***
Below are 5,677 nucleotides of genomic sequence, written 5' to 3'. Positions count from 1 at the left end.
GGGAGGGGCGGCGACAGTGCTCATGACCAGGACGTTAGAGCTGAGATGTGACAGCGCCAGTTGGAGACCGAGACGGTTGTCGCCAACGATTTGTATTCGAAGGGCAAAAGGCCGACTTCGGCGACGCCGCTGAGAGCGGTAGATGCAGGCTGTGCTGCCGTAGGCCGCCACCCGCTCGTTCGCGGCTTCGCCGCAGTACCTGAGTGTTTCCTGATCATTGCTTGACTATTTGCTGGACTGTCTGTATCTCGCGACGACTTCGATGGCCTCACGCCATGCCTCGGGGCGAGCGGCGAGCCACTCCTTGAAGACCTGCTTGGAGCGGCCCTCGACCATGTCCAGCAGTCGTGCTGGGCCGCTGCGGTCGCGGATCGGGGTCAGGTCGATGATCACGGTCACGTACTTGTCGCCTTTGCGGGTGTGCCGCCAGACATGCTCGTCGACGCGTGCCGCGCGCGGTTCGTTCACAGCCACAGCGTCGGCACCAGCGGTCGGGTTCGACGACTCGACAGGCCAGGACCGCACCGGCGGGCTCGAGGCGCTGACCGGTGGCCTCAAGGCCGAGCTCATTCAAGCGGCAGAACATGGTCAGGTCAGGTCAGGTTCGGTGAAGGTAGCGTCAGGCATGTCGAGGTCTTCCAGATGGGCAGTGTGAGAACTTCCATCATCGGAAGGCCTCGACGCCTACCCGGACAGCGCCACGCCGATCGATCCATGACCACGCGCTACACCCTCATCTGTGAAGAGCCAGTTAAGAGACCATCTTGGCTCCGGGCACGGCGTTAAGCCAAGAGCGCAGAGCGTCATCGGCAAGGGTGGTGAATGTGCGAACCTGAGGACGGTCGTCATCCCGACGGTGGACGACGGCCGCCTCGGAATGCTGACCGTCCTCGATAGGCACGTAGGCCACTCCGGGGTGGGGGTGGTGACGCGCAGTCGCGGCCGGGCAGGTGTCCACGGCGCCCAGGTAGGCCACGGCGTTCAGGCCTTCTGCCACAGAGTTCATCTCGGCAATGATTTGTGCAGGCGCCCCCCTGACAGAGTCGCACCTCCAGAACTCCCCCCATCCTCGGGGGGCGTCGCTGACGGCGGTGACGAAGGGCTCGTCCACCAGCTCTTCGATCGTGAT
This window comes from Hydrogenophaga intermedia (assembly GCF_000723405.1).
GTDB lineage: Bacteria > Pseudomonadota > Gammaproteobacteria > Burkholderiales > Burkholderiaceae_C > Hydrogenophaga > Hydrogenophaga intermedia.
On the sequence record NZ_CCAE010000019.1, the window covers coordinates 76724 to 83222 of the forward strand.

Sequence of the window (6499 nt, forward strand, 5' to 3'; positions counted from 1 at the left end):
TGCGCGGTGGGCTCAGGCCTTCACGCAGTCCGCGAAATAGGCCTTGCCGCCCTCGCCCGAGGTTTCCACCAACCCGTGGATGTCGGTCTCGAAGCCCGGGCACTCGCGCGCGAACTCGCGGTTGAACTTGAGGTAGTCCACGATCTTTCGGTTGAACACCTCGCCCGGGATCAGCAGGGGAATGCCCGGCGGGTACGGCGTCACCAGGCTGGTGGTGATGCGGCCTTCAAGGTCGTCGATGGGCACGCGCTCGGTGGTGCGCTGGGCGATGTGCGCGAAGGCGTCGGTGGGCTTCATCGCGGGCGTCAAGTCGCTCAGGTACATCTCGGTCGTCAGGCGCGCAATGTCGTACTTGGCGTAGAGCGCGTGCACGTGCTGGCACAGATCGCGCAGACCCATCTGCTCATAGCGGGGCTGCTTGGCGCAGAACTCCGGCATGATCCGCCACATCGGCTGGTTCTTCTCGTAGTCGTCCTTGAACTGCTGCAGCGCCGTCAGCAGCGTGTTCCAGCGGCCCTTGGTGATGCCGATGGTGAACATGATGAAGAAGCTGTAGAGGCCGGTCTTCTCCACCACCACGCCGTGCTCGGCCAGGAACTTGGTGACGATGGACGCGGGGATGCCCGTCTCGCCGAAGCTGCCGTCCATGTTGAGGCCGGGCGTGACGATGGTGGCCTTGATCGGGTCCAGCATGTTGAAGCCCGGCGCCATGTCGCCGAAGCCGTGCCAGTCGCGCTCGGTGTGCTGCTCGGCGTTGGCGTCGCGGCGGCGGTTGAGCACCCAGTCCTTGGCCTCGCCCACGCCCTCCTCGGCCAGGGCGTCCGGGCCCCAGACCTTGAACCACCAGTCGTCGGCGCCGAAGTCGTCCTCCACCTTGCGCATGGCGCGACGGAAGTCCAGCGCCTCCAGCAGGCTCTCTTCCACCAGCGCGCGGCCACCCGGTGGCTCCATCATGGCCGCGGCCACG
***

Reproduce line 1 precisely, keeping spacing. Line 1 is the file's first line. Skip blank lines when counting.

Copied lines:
Below are 5,677 nucleotides of genomic sequence, written 5' to 3'. Positions count from 1 at the left end.